HMIP’s report demonstrates appalling failings in access to justice, treatment of vulnerable adults, and Home Office decision-making, in a centre where many people facing removal to Rwanda are now held.
On Friday 1st July Her Majesty’s Inspector of Prisons (HMIP) delivered a comprehensive report on Colnbrook Immigration Removal Centre. It raised a number of alarm bells about access to justice, Home Office decision-making and case progression, and the operation of safeguards. Given that many people subject to the government’s Rwanda policy have been placed in Colnbrook IRC the publication of this report is timely. It raises concerns that those individuals are being denied access to justice and adequate safeguards to prevent wrongful detention.
Access to Justice
HMIP identified a lack of access to justice in Colnbrook IRC. 69% of the people who answered HMIP’s survey said that they had not received legal advice in the centre and 48% of people said that they did not have a lawyer. HMIP identified a particular problem around access to justice in the most urgent circumstances – namely when an individual is facing enforced removal: “Some detainees who were due to be removed on charter flights were located on Echo Unit as part of the centre’s approach to preventing the spread of COVID-19. This resulted in limited access to the internet to communicate with their legal representatives at a critical time.” There is a real risk that people are facing removal from the UK without legal advice.
HMIP further stated that “in our survey, only 54% of detainees said that they had been given information in a language they could understand about how to see immigration staff and get legal advice in their first two days at the centre, and some told us they were unsure about how to contact a legal representative.”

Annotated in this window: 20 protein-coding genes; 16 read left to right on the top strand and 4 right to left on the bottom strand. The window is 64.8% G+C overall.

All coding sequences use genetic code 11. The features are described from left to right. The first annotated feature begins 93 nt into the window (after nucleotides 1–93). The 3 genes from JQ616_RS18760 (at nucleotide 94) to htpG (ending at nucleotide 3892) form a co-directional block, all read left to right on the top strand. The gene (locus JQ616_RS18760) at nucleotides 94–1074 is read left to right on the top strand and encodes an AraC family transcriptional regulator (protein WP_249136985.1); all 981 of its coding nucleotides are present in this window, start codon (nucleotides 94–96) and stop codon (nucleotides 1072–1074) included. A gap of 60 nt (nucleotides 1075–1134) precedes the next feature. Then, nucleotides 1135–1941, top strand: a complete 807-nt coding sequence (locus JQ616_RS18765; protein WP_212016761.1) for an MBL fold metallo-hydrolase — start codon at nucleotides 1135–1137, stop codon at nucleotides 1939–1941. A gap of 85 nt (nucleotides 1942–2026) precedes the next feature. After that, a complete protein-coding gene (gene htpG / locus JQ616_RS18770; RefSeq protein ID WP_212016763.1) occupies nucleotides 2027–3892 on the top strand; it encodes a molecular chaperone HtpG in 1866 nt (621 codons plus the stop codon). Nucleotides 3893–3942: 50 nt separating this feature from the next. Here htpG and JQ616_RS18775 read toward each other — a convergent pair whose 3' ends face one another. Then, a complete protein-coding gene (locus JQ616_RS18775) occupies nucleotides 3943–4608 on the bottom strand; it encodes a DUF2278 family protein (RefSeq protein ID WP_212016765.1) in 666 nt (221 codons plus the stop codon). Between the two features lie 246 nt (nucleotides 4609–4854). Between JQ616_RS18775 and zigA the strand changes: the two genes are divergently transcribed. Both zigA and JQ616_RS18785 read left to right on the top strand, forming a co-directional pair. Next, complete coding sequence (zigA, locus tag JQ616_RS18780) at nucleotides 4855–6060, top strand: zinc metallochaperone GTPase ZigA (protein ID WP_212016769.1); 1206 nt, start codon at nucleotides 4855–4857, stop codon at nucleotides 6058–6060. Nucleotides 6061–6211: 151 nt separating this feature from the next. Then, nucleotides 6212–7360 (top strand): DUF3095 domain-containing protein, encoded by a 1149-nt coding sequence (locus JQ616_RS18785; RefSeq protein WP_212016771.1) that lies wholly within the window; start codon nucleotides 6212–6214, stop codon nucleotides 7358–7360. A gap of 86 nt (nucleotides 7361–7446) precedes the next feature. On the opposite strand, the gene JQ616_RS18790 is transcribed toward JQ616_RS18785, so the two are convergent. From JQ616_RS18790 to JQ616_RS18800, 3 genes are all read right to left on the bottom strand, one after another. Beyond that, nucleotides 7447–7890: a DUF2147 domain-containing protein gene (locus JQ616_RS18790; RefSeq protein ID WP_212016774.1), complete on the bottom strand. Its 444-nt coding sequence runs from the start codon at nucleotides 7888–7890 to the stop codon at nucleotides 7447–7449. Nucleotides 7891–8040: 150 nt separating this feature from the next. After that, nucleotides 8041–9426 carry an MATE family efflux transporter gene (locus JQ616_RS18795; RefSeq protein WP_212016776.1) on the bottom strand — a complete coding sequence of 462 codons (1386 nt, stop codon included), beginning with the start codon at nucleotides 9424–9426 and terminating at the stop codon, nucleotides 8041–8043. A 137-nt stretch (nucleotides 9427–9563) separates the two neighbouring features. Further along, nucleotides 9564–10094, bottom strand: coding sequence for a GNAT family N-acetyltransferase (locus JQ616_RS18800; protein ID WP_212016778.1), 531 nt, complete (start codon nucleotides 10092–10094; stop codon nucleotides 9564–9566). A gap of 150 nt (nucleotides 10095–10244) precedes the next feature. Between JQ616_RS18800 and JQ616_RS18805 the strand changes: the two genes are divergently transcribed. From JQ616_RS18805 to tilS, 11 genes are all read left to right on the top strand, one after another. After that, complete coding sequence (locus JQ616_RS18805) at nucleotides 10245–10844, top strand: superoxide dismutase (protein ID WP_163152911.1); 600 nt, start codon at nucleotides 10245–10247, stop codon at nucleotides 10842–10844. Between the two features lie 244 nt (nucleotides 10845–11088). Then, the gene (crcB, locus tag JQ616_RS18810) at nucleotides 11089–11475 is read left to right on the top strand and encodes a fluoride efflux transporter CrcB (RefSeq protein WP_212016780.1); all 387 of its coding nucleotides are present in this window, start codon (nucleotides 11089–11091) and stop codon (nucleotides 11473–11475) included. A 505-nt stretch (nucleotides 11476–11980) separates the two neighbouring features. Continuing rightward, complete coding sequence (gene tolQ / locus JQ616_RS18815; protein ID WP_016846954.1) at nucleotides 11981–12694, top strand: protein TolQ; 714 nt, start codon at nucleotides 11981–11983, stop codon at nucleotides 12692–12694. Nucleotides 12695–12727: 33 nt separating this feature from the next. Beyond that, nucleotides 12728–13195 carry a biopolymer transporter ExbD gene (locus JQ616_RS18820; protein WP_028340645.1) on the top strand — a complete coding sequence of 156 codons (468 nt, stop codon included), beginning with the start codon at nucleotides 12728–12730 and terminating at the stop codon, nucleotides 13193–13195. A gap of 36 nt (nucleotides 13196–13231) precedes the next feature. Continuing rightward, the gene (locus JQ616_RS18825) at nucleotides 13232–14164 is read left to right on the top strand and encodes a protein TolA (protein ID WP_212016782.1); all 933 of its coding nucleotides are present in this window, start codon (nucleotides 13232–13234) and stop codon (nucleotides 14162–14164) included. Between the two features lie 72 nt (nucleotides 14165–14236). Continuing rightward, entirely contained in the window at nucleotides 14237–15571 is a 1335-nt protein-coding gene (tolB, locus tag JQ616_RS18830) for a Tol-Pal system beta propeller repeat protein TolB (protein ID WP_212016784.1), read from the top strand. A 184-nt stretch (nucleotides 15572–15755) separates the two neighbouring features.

Another key concern identified by HMIP was the absence of Home Office staff. Only 30% of people said that the Home Office had kept them informed about the progress of their case. The Home Office’s ‘Detention Engagement Teams’ – introduced to improve the department’s engagement with detained people – were functioning poorly, and “low staffing levels and a lack of ambition from leaders meant that there was almost no face-to-face interaction, while the team’s telephones often rung unanswered”... “many detainees told us they found it difficult to obtain an update on their case”.
“The centre had been let down by Home Office services that failed to communicate adequately with detainees or act with enough urgency, meaning that some cases dragged on unnecessarily to the detriment of detainees.”
The report notes that people in Colnbrook have access to just a single fax machine, yet over the past month many of BID’s faxes to Colnbrook have failed to be delivered.
Safeguards for vulnerable adults:
The Home Office has safeguards in place designed to prevent the wrongful detention of vulnerable adults. Those safeguards have a number of failings which have been well documented, including most recently by the charity Medical Justice in their recent report “Harmed not Heard”. Here HMIP identified that key safeguards such as the rule 35 process were not functioning properly. Under the rule 35 process, the doctor can notify the Home Office of an individual’s vulnerability, history of torture or risk of suicide, so that the appropriateness of detention can be reviewed in the light of that evidence.
HMIP found that “Rule 35 reports lacked detail and did not always provide an adequate assessment of the impact of continued detention on a detainee’s physical and mental health.”
“As at our previous inspection, most reports were not detailed enough; all provided a judgement on the consistency of injuries with the alleged method of torture, but the reasoning was brief and unclear. Only one report clearly explored the likely impact of further detention. Although nine of the reports contained claims of psychological trauma, such as low mood, insomnia, depression, anxiety and flashbacks, evaluation of the trauma was vague and limited, and none assessed whether a detainee was suffering from post-traumatic stress disorder”